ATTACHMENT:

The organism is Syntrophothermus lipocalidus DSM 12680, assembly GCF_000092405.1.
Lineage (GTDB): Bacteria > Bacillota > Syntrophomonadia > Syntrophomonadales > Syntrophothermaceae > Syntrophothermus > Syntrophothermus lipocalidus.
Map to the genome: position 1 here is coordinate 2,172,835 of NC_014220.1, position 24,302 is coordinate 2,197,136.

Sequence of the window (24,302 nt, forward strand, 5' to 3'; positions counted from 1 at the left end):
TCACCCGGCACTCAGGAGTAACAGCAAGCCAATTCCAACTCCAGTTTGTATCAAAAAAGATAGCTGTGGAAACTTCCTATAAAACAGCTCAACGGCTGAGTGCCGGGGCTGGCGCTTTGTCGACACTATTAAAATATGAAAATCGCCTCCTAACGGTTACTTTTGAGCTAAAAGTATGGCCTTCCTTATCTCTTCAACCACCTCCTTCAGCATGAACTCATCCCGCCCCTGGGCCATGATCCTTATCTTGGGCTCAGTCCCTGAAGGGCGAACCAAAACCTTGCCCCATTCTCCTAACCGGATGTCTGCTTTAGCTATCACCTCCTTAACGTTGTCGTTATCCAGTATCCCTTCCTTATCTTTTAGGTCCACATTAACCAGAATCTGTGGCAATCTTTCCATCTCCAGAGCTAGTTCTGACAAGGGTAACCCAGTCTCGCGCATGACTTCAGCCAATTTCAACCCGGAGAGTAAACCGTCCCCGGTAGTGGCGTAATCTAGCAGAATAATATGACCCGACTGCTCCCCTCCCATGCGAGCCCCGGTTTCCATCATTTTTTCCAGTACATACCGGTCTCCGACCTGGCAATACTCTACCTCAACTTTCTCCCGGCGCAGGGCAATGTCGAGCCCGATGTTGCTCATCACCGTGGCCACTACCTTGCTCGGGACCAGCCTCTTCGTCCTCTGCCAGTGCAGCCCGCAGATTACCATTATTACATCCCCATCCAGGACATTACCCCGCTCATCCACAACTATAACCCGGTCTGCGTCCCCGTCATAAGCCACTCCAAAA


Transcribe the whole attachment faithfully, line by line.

The organism is Syntrophothermus lipocalidus DSM 12680, assembly GCF_000092405.1.
Lineage (GTDB): Bacteria > Bacillota > Syntrophomonadia > Syntrophomonadales > Syntrophothermaceae > Syntrophothermus > Syntrophothermus lipocalidus.
Map to the genome: position 1 here is coordinate 2,172,835 of NC_014220.1, position 24,302 is coordinate 2,197,136.

Sequence of the window (24,302 nt, forward strand, 5' to 3'; positions counted from 1 at the left end):
TCACCCGGCACTCAGGAGTAACAGCAAGCCAATTCCAACTCCAGTTTGTATCAAAAAAGATAGCTGTGGAAACTTCCTATAAAACAGCTCAACGGCTGAGTGCCGGGGCTGGCGCTTTGTCGACACTATTAAAATATGAAAATCGCCTCCTAACGGTTACTTTTGAGCTAAAAGTATGGCCTTCCTTATCTCTTCAACCACCTCCTTCAGCATGAACTCATCCCGCCCCTGGGCCATGATCCTTATCTTGGGCTCAGTCCCTGAAGGGCGAACCAAAACCTTGCCCCATTCTCCTAACCGGATGTCTGCTTTAGCTATCACCTCCTTAACGTTGTCGTTATCCAGTATCCCTTCCTTATCTTTTAGGTCCACATTAACCAGAATCTGTGGCAATCTTTCCATCTCCAGAGCTAGTTCTGACAAGGGTAACCCAGTCTCGCGCATGACTTCAGCCAATTTCAACCCGGAGAGTAAACCGTCCCCGGTAGTGGCGTAATCTAGCAGAATAATATGACCCGACTGCTCCCCTCCCATGCGAGCCCCGGTTTCCATCATTTTTTCCAGTACATACCGGTCTCCGACCTGGCAATACTCTACCTCAACTTTCTCCCGGCGCAGGGCAATGTCGAGCCCGATGTTGCTCATCACCGTGGCCACTACCTTGCTCGGGACCAGCCTCTTCGTCCTCTGCCAGTGCAGCCCGCAGATTACCATTATTACATCCCCATCCAGGACATTACCCCGCTCATCCACAACTATAACCCGGTCTGCGTCCCCGTCATAAGCCACTCCAAAA